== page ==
Whole-of-life assurance

Whole-of-life assurance policies provide financial security for people who depend on you financially. As the name suggests, whole-of-life assurance helps you protect your loved ones financially with cover that lasts for the rest of your life. This means the insurance company will have to pay out in almost every case and premiums are therefore higher than those charged on term assurance policies.

There are different types of whole-of-life assurance policy – some offer a set payout from the outset, others are linked to investments, and the payout will depend on performance. Investment-linked policies are either unit-linked policies, linked to funds, or with-profits policies, which offer bonuses.

Whole-of-life assurance policies pay a lump sum to your estate when you die. This could be used by your family in whatever way suits them best, such as providing for an inheritance, paying for funeral costs and even forming part of an IHT planning strategy.

Some whole-of-life assurance policies require that premiums are paid all the way up to your death. Others become paid-up at a certain age and waive premiums from that point onwards.

Whole-of-life assurance policies can seem attractive because most (but not all) have an investment element and therefore a surrender value. If, however, you cancel the policy and cash it in, you will lose your cover. Where there is an investment element, your premiums are usually reviewed after ten years and then every five years.
Whole-of-life assurance policies are also available without an investment element and with guaranteed or investment-linked premiums from some providers.

The level of protection selected will normally be guaranteed for the first ten years, at which point it will be reviewed to see how much protection can be provided in the future. If the review shows that the same level of protection can be carried on, it will be guaranteed to the next review date.

If the review reveals that the same level of protection can’t continue, you’ll have two choices:

Increase your payments

Keep your payments the same and reduce your
level of protection

Maximum cover

Maximum cover offers a high initial level of cover for a lower premium, until the first plan review, which is normally after ten years. The low premium is achieved because very little of your premium is kept back for investment, as most of it is used to pay for the life assurance.

After a review you may have to increase your premiums significantly to keep the same level of cover, as this depends on how well the cash in the investment reserve (underlying fund) has performed.

Standard cover
This cover balances the level of life assurance with adequate investment to support the policy in later years. This maintains the original premium throughout the life of the policy. However, it relies on the value of units invested in the underlying fund growing at a certain level each year. Increased charges or poor performance of the fund could mean you’ll have to increase your monthly premium to keep the same level of cover.


A person or persons who are insured under the terms of a protection policy.

Convertible Term Assurance
A term assurance plan that gives the owner the option to convert the policy to a whole-of-life contract or endowment, without the need for medical checks.

Critical Illness Cover
Critical Illness Cover is an insurance plan that pays out a guaranteed tax-free cash sum if you’re diagnosed as suffering from a specified critical illness covered by the plan. There is no payment if you die. You can take out the plan on your own or with someone else. For joint policies the cash sum is normally payable only once, on the first claim.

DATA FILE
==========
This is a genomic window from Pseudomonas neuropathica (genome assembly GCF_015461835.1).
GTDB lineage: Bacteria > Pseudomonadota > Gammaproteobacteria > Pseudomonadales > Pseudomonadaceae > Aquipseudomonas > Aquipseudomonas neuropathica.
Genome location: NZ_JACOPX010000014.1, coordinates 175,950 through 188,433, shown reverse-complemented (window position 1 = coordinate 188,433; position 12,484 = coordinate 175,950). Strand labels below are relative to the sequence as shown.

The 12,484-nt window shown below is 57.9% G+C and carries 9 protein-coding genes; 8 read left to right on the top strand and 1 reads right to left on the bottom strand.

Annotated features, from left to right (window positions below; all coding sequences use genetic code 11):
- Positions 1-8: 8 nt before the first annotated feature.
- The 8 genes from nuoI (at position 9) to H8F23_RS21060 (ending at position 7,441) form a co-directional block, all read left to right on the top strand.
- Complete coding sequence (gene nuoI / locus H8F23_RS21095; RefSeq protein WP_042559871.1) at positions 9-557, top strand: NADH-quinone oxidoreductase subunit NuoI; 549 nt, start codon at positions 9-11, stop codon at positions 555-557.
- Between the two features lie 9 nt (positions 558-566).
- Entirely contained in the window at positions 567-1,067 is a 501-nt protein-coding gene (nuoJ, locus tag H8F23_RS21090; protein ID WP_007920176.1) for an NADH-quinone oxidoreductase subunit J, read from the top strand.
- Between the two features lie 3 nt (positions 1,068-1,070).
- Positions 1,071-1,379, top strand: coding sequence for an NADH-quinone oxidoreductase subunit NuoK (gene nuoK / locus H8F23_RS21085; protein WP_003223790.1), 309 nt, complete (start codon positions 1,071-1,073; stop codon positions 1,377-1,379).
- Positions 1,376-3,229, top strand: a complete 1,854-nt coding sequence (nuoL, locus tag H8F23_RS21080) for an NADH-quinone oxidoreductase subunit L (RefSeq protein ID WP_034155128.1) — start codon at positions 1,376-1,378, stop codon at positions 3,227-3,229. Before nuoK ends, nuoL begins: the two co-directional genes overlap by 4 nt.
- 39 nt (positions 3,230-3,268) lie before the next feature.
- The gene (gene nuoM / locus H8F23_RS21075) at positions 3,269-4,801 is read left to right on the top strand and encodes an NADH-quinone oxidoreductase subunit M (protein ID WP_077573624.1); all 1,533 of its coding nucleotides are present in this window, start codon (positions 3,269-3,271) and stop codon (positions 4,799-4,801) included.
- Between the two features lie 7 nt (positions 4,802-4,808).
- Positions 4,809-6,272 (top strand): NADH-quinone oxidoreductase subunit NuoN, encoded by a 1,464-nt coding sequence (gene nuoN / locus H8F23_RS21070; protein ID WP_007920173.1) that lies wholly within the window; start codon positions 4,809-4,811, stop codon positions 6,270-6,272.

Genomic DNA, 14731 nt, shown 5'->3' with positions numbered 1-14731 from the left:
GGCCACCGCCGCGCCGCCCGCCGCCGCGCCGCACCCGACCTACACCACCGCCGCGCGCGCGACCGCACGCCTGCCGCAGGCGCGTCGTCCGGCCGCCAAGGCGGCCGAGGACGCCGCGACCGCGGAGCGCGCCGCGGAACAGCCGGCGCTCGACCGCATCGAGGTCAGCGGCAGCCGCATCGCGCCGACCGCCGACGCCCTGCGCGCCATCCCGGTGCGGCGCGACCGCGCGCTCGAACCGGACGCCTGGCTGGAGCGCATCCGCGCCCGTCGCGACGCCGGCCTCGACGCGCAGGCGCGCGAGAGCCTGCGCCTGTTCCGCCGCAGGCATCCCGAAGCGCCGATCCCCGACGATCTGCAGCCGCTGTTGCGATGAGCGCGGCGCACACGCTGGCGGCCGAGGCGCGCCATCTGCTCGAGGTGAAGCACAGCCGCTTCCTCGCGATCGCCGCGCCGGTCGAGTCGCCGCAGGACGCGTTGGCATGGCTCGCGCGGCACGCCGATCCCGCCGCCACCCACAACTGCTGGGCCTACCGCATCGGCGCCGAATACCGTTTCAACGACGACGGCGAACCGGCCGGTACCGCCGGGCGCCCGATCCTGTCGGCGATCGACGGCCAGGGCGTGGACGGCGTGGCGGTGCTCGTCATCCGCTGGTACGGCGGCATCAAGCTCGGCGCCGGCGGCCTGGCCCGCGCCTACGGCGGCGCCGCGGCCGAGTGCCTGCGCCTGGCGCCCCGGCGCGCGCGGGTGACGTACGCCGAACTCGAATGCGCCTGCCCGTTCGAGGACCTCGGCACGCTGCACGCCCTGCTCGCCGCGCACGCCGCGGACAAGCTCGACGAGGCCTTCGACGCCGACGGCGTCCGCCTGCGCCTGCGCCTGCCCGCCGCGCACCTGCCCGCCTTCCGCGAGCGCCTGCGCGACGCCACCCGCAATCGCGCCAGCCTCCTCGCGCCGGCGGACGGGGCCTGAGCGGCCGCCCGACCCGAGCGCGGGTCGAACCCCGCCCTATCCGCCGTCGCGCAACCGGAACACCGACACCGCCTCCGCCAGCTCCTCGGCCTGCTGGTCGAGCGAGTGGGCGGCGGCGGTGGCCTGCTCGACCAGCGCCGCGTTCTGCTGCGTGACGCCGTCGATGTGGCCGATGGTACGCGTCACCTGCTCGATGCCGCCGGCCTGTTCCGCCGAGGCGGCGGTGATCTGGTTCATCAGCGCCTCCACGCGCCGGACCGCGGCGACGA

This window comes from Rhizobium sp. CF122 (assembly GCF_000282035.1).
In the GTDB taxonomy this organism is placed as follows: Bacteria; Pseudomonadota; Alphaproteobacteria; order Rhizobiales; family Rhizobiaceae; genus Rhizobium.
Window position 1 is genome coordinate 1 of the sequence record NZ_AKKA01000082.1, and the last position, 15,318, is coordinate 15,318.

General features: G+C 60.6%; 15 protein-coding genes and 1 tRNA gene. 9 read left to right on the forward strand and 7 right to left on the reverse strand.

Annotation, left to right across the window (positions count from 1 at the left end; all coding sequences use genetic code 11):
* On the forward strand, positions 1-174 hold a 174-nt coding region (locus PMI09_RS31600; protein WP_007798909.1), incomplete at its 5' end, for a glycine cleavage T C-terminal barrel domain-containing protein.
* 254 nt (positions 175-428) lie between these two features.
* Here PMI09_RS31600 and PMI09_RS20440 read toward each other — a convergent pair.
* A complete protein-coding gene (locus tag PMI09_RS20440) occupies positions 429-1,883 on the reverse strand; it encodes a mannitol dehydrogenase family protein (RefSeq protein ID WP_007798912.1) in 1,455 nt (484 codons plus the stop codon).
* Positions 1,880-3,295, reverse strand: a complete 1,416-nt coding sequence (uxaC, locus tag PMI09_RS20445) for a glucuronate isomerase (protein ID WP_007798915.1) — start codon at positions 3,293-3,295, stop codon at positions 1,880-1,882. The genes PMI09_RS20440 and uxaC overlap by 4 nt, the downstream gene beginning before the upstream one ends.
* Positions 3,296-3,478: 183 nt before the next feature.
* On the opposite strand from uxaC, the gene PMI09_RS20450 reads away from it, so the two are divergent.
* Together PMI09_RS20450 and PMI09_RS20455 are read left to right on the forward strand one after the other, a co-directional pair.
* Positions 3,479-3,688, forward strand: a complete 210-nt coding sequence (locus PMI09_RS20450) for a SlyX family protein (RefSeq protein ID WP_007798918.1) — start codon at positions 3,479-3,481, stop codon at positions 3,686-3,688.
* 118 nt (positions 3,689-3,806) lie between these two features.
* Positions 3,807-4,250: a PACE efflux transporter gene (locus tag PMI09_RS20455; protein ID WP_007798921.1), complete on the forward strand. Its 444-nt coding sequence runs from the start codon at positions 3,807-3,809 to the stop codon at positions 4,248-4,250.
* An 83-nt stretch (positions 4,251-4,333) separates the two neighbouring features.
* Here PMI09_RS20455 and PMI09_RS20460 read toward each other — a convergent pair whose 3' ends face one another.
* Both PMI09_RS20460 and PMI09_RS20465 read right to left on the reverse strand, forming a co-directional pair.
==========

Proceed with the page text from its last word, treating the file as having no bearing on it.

Decreasing Term Assurance
A term assurance plan designed to reduce its cover each year, decreasing to nil at the end of term. Decreasing term assurance cover is most commonly used to cover a reducing debt or repayment mortgage.

Deferred Period
A period of delay prior to payment of benefits under a protection policy. Periods are normally 4, 13, 26 or 52 weeks – the longer the period the cheaper the premium.

Family Income Benefit 
A term assurance policy that pays regular benefits on death to the end of the plan term.

Guaranteed Premiums
This means the premiums are guaranteed to remain the same for the duration of the plan, unless you increase the amount of cover via ‘indexation’.

Income Protection
This insurance provides you with a regular tax-free income if, by reason of sickness or accident, you are unable to work, resulting in a loss of earnings. Income Protection is also known as Permanent Health Insurance (PHI).

You can arrange for your insurance benefit and premiums to increase annually in line with inflation or at a fixed percentage. Premiums are normally increased in line with RPI (Retail Prices Index) or NAEI (National Average Earnings Index).

Insurable Interest
A legally recognised interest enabling a person to insure another. The insured must be financially worse off on the death of the life assured.

Joint Life Second Death
A policy that will pay out only when the last survivor of a joint life policy dies.

Key Person (Key Man) Insurance 
Insurance against the death or disability of a person who is vital to the profitability of a business.

Level Term Assurance
A life assurance policy that pays out a fixed sum on the death of the life assured within the plan term. No surrender value is accumulated.

Life Assured
The person whose life is insured against death under the terms of a policy.

Life Insurance
An insurance plan that pays out a guaranteed cash sum if you die during the term of the plan. Some term assurance plans also pay out if you are diagnosed as suffering from a terminal illness. You can take out the plan on your own or with someone else. For joint life insurance policies the cash sum is normally payable only once, on the first claim.

Long-term Care 
Insurance to cover the cost of caring for an individual who cannot perform a number of activities of daily living, such as dressing or washing.

Mortgage Protection
‘Mortgage life assurance’ or ‘repayment mortgage protection’ is an insurance plan to cover your whole repayment mortgage, or just part of it. The policy pays out a cash sum to meet the reducing liability of a repayment mortgage. You can take out the policy on your own or with someone else. For joint policies the cash sum is normally payable only once, on the first claim.

Paid-up Plan
A policy where contributions have ceased and any benefits accumulated are preserved.

Permanent Health Insurance